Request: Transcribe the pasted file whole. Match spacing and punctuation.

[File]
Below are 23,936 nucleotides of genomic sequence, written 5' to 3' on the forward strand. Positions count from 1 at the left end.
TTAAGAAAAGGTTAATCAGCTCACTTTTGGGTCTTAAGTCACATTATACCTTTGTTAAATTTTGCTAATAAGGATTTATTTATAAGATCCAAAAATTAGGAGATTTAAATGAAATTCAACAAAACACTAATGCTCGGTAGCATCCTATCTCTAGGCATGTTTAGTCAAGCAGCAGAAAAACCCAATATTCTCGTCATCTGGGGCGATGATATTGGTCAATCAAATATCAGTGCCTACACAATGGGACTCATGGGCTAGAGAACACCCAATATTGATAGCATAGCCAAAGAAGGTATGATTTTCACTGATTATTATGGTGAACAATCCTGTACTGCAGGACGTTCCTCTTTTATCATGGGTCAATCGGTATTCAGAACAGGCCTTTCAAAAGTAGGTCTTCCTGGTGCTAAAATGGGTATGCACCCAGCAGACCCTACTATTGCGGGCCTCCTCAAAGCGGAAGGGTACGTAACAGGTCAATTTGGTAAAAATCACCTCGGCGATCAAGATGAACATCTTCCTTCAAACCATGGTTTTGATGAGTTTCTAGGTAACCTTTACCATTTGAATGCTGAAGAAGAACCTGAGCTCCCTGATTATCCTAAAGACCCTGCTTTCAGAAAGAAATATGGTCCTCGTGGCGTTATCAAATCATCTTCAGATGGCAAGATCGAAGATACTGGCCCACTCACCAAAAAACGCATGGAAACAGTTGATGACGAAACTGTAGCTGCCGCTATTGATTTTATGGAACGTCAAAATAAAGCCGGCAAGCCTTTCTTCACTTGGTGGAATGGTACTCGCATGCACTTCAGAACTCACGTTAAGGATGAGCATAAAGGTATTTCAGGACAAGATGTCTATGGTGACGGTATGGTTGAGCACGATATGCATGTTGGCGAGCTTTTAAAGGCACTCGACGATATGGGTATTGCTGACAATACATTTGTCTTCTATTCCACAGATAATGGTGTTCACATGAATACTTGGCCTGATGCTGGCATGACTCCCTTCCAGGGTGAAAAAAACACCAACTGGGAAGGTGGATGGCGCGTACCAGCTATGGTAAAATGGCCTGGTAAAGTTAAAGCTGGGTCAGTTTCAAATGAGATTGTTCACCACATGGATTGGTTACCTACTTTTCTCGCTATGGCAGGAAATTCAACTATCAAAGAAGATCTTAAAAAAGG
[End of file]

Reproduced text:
Below are 23,936 nucleotides of genomic sequence, written 5' to 3' on the forward strand. Positions count from 1 at the left end.
TTAAGAAAAGGTTAATCAGCTCACTTTTGGGTCTTAAGTCACATTATACCTTTGTTAAATTTTGCTAATAAGGATTTATTTATAAGATCCAAAAATTAGGAGATTTAAATGAAATTCAACAAAACACTAATGCTCGGTAGCATCCTATCTCTAGGCATGTTTAGTCAAGCAGCAGAAAAACCCAATATTCTCGTCATCTGGGGCGATGATATTGGTCAATCAAATATCAGTGCCTACACAATGGGACTCATGGGCTAGAGAACACCCAATATTGATAGCATAGCCAAAGAAGGTATGATTTTCACTGATTATTATGGTGAACAATCCTGTACTGCAGGACGTTCCTCTTTTATCATGGGTCAATCGGTATTCAGAACAGGCCTTTCAAAAGTAGGTCTTCCTGGTGCTAAAATGGGTATGCACCCAGCAGACCCTACTATTGCGGGCCTCCTCAAAGCGGAAGGGTACGTAACAGGTCAATTTGGTAAAAATCACCTCGGCGATCAAGATGAACATCTTCCTTCAAACCATGGTTTTGATGAGTTTCTAGGTAACCTTTACCATTTGAATGCTGAAGAAGAACCTGAGCTCCCTGATTATCCTAAAGACCCTGCTTTCAGAAAGAAATATGGTCCTCGTGGCGTTATCAAATCATCTTCAGATGGCAAGATCGAAGATACTGGCCCACTCACCAAAAAACGCATGGAAACAGTTGATGACGAAACTGTAGCTGCCGCTATTGATTTTATGGAACGTCAAAATAAAGCCGGCAAGCCTTTCTTCACTTGGTGGAATGGTACTCGCATGCACTTCAGAACTCACGTTAAGGATGAGCATAAAGGTATTTCAGGACAAGATGTCTATGGTGACGGTATGGTTGAGCACGATATGCATGTTGGCGAGCTTTTAAAGGCACTCGACGATATGGGTATTGCTGACAATACATTTGTCTTCTATTCCACAGATAATGGTGTTCACATGAATACTTGGCCTGATGCTGGCATGACTCCCTTCCAGGGTGAAAAAAACACCAACTGGGAAGGTGGATGGCGCGTACCAGCTATGGTAAAATGGCCTGGTAAAGTTAAAGCTGGGTCAGTTTCAAATGAGATTGTTCACCACATGGATTGGTTACCTACTTTTCTCGCTATGGCAGGAAATTCAACTATCAAAGAAGATCTTAAAAAAGG